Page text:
I noticed progress immediately. An Unna “boot” is actually a wrap consisting of a roll of zinc oxide-impregnated gauze applied to the lower leg, starting at the base of the toes and wrapping gently with a spiral method that overlaps 50% all the way to just below the knee. On top of that comes a protective wrap of Kerlix, again applied with neutral pressure, followed by an elastic bandage wrapped with moderate pressure and a 50% overlap. An Unna boot eliminates swelling (edema), promotes healing and skin integrity with zinc, protects the wound from trauma and allows freedom of movement.

It’s important to have minimal or no edema before applying it. Also, if toes and foot turn purplish or swell, discontinue the wrap. Each new wrap can be worn up to seven days before changing, but my home care nurse changed mine three times a week for the first week just to keep a close watch on how it was working and teach me and my wife how to change it ourselves. It worked so well that I was able to fly from Oregon to Austin, Texas, for an important conference — a three-day trip with no wrap changes — elevating my foot in my hotel room each day.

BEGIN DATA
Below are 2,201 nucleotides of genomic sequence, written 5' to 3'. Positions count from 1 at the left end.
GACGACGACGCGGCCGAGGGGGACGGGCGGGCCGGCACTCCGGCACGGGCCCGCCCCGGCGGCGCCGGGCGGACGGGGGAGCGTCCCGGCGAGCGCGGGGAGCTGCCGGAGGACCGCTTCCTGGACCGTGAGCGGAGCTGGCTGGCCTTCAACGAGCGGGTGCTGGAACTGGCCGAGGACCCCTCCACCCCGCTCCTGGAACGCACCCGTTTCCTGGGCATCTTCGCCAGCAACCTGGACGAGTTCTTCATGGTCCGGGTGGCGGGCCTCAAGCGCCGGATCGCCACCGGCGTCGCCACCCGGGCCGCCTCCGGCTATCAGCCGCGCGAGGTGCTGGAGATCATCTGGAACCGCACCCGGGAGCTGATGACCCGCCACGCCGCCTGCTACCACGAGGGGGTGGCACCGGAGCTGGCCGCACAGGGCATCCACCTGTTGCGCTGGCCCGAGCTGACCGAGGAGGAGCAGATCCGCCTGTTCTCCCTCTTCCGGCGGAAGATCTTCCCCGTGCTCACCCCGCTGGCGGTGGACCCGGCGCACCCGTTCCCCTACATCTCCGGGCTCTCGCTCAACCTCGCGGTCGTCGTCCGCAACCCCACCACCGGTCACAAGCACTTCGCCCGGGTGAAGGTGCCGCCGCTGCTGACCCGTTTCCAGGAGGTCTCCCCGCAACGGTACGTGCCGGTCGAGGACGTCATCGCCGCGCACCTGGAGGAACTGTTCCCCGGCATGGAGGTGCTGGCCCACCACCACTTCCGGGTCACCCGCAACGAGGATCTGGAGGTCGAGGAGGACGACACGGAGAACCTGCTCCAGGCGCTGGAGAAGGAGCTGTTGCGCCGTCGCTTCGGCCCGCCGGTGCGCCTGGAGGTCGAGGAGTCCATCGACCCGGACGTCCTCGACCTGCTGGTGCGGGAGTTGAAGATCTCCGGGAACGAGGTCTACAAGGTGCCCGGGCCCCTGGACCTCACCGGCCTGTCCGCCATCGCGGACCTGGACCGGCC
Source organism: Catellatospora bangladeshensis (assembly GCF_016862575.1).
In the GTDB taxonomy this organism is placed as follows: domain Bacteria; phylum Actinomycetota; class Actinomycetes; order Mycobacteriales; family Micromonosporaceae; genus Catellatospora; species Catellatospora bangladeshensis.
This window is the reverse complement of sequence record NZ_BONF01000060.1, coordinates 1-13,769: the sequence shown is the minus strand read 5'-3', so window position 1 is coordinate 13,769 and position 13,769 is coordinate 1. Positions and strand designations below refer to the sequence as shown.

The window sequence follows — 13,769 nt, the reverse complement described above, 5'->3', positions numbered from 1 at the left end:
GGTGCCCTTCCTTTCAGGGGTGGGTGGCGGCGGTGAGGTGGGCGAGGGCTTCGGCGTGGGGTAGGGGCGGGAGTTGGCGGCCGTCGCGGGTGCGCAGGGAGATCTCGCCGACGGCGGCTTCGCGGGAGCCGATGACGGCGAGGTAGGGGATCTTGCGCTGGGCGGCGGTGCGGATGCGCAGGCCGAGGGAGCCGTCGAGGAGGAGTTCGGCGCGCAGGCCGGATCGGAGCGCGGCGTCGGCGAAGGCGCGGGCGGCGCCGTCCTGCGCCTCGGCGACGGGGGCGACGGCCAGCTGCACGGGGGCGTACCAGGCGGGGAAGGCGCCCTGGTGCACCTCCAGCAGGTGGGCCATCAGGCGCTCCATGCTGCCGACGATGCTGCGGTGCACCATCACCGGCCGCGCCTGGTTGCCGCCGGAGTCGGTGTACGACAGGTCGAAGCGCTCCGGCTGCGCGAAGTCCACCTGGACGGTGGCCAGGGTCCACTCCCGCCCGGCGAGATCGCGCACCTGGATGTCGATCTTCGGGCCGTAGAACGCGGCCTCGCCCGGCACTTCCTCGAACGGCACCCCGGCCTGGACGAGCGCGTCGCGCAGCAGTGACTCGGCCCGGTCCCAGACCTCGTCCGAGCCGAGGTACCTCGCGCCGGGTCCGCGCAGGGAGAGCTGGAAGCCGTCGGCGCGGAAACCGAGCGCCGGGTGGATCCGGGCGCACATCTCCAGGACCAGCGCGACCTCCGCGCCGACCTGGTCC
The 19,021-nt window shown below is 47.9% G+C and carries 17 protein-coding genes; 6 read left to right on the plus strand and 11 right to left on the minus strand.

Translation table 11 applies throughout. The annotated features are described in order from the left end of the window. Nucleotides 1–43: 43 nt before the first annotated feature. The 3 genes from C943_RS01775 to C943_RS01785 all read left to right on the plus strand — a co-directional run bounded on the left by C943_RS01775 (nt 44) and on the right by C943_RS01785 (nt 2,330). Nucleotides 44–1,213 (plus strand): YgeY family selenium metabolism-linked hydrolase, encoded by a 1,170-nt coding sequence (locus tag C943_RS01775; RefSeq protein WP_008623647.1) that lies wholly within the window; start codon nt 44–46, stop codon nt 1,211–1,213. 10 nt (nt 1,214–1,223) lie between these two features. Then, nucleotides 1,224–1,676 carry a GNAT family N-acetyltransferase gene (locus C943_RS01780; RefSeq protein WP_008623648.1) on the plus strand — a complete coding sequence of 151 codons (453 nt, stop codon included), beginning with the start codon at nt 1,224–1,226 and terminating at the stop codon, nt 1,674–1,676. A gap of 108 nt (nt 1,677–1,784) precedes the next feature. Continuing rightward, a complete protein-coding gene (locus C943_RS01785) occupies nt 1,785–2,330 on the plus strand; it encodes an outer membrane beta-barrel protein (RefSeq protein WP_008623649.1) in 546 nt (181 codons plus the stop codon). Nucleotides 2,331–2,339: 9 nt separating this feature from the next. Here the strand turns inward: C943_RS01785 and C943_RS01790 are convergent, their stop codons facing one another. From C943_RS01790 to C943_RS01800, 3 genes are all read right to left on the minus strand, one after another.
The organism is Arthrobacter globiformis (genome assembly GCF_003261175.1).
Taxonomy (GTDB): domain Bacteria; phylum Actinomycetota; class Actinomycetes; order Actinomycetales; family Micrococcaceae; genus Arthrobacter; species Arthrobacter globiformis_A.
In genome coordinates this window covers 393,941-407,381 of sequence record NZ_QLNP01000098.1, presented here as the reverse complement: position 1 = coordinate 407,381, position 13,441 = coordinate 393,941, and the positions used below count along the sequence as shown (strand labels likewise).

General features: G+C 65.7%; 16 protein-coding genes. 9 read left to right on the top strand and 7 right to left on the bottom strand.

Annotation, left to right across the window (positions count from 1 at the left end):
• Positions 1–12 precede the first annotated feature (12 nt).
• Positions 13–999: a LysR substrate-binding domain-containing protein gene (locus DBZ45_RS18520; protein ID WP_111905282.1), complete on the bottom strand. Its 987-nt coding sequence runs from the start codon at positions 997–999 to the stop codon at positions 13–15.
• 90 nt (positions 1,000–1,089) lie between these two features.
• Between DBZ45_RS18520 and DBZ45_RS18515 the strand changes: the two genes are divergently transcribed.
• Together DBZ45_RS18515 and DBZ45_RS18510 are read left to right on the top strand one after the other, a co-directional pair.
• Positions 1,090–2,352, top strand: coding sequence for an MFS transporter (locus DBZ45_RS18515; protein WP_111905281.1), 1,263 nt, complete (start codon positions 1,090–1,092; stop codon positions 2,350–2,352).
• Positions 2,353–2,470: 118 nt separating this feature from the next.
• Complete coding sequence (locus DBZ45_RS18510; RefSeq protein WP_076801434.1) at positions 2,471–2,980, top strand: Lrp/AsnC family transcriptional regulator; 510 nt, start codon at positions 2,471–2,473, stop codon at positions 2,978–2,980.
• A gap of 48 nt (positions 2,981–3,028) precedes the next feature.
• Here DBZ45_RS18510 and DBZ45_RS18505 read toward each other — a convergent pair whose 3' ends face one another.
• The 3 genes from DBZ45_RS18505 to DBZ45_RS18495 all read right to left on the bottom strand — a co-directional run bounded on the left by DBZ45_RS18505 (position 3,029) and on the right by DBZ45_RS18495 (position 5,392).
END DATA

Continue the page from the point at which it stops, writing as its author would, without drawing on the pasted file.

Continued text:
Not only did Unna boot therapy heal my non-healing wound, but the concept of a wrap has also become an important part of my daily routine. I no longer use compression socks. Each morning I pull on a mild or zero compression, knee-high Tubigrip sock and cover that with a moderate compression reusable elastic bandage. No more zinc-impregnated gauze, no more edema, no more wounds. Also, it is an inexpensive option.

As always, be certain to consult a doctor or wound care nurse before trying an Unna boot wrap. It is not for everyone. It is best to do it under the care of a medical professional. Several YouTube videos showing how to wrap an Unna boot (there are two different methods) are available online. Also, here is some suggested reading:

https://newmobility.com/unna-boot-compression/

https://inoviavein.com/unna-boots-for-wounds-venous-stasis-ulcers/

Tim Gilmer graduated from UCLA in the late-1960’s, added an M.A. from the Southern Oregon University in 1977, taught writing classes in Portland for 12 years, then embarked on a writing career. After becoming an Oregon Literary Fellow, he went on to join New Mobility magazine in 2000 and edited the magazine for 18 years. He has published upwards of 100 articles, 200 columns, occasional movie reviews and essays. He and Sam, his wife and companion of 47 years, also own and operate an organic farm south of Portland, where they live with their daughter and son-in-law, four grandsons, and a resident barn owl. An excerpt from a memoir about his early post-SCI years, as part of a compendium of his writing over the past 30 years, can be read at his website, All You Need.

The National Paralysis Resource Center website is supported by the Administration for Community Living (ACL), U.S. Department of Health and Human Services (HHS) as part of a financial assistance award totaling $8,700,000 with 100 percent funding by ACL/HHS. The contents are those of the author(s) and do not necessarily represent the official views of, nor an endorsement, by ACL/HHS, or the U.S. Government.